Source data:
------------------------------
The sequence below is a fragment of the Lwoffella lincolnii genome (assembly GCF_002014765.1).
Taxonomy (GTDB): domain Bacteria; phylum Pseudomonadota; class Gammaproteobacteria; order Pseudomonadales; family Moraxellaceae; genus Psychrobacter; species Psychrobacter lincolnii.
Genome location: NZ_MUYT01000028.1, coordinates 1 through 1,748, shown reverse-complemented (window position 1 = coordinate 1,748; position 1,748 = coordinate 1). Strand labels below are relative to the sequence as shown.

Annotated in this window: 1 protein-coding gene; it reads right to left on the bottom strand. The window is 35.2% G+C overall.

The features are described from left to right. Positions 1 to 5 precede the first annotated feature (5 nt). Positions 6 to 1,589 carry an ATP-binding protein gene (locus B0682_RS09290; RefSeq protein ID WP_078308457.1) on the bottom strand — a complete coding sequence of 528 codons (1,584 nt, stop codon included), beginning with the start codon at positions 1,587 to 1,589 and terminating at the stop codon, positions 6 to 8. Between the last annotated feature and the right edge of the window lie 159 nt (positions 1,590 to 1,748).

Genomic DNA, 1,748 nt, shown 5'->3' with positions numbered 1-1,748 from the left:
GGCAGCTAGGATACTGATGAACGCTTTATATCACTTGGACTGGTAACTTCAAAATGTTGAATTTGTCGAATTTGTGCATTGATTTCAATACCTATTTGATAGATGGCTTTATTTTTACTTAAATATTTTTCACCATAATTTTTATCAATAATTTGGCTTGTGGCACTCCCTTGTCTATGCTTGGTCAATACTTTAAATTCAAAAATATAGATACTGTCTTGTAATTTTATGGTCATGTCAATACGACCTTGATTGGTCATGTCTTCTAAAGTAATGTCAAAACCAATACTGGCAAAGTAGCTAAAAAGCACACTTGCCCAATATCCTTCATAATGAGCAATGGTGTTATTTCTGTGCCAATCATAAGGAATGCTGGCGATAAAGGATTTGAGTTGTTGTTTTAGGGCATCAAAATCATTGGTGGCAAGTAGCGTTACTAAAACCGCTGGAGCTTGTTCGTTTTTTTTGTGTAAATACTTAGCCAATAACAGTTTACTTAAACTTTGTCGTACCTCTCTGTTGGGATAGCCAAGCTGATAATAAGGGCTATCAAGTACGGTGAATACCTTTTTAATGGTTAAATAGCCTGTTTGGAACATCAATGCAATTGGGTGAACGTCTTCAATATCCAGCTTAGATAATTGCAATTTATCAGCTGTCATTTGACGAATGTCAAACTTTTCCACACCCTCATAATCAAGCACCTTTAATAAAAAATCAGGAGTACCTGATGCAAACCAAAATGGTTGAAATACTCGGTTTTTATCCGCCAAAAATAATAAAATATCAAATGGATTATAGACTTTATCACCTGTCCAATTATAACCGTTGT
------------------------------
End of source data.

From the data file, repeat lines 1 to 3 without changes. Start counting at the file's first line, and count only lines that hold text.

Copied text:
The sequence below is a fragment of the Lwoffella lincolnii genome (assembly GCF_002014765.1).
Taxonomy (GTDB): domain Bacteria; phylum Pseudomonadota; class Gammaproteobacteria; order Pseudomonadales; family Moraxellaceae; genus Psychrobacter; species Psychrobacter lincolnii.
Genome location: NZ_MUYT01000028.1, coordinates 1 through 1,748, shown reverse-complemented (window position 1 = coordinate 1,748; position 1,748 = coordinate 1). Strand labels below are relative to the sequence as shown.